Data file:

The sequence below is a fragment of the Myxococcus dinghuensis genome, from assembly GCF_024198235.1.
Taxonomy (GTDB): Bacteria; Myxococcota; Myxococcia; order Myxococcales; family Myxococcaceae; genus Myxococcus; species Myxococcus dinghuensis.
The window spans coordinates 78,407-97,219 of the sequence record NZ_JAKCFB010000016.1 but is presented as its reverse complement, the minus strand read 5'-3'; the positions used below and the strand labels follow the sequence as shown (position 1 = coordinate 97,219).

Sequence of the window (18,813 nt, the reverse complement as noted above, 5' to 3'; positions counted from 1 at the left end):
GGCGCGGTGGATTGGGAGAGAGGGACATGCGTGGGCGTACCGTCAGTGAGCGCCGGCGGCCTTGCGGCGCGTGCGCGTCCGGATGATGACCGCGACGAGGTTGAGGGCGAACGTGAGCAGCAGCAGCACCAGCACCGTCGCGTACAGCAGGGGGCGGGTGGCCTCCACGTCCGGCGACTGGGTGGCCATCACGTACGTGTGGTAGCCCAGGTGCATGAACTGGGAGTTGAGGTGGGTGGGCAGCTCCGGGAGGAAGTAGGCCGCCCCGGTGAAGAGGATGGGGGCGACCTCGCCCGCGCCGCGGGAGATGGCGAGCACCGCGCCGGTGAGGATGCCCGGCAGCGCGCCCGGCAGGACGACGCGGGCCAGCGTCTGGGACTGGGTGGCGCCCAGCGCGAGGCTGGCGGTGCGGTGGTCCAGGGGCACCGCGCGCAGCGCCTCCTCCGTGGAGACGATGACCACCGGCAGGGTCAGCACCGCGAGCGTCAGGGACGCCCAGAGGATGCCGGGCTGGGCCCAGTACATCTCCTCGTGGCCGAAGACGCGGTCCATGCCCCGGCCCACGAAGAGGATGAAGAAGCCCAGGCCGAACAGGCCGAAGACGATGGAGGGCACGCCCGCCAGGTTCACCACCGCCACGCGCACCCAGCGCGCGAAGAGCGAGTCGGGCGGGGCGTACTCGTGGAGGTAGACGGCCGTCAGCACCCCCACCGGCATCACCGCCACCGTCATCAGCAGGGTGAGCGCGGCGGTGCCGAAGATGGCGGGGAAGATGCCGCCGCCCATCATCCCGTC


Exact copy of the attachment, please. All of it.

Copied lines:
The sequence below is a fragment of the Myxococcus dinghuensis genome, from assembly GCF_024198235.1.
Taxonomy (GTDB): Bacteria; Myxococcota; Myxococcia; order Myxococcales; family Myxococcaceae; genus Myxococcus; species Myxococcus dinghuensis.
The window spans coordinates 78,407-97,219 of the sequence record NZ_JAKCFB010000016.1 but is presented as its reverse complement, the minus strand read 5'-3'; the positions used below and the strand labels follow the sequence as shown (position 1 = coordinate 97,219).

Sequence of the window (18,813 nt, the reverse complement as noted above, 5' to 3'; positions counted from 1 at the left end):
GGCGCGGTGGATTGGGAGAGAGGGACATGCGTGGGCGTACCGTCAGTGAGCGCCGGCGGCCTTGCGGCGCGTGCGCGTCCGGATGATGACCGCGACGAGGTTGAGGGCGAACGTGAGCAGCAGCAGCACCAGCACCGTCGCGTACAGCAGGGGGCGGGTGGCCTCCACGTCCGGCGACTGGGTGGCCATCACGTACGTGTGGTAGCCCAGGTGCATGAACTGGGAGTTGAGGTGGGTGGGCAGCTCCGGGAGGAAGTAGGCCGCCCCGGTGAAGAGGATGGGGGCGACCTCGCCCGCGCCGCGGGAGATGGCGAGCACCGCGCCGGTGAGGATGCCCGGCAGCGCGCCCGGCAGGACGACGCGGGCCAGCGTCTGGGACTGGGTGGCGCCCAGCGCGAGGCTGGCGGTGCGGTGGTCCAGGGGCACCGCGCGCAGCGCCTCCTCCGTGGAGACGATGACCACCGGCAGGGTCAGCACCGCGAGCGTCAGGGACGCCCAGAGGATGCCGGGCTGGGCCCAGTACATCTCCTCGTGGCCGAAGACGCGGTCCATGCCCCGGCCCACGAAGAGGATGAAGAAGCCCAGGCCGAACAGGCCGAAGACGATGGAGGGCACGCCCGCCAGGTTCACCACCGCCACGCGCACCCAGCGCGCGAAGAGCGAGTCGGGCGGGGCGTACTCGTGGAGGTAGACGGCCGTCAGCACCCCCACCGGCATCACCGCCACCGTCATCAGCAGGGTGAGCGCGGCGGTGCCGAAGATGGCGGGGAAGATGCCGCCGCCCATCATCCCGTC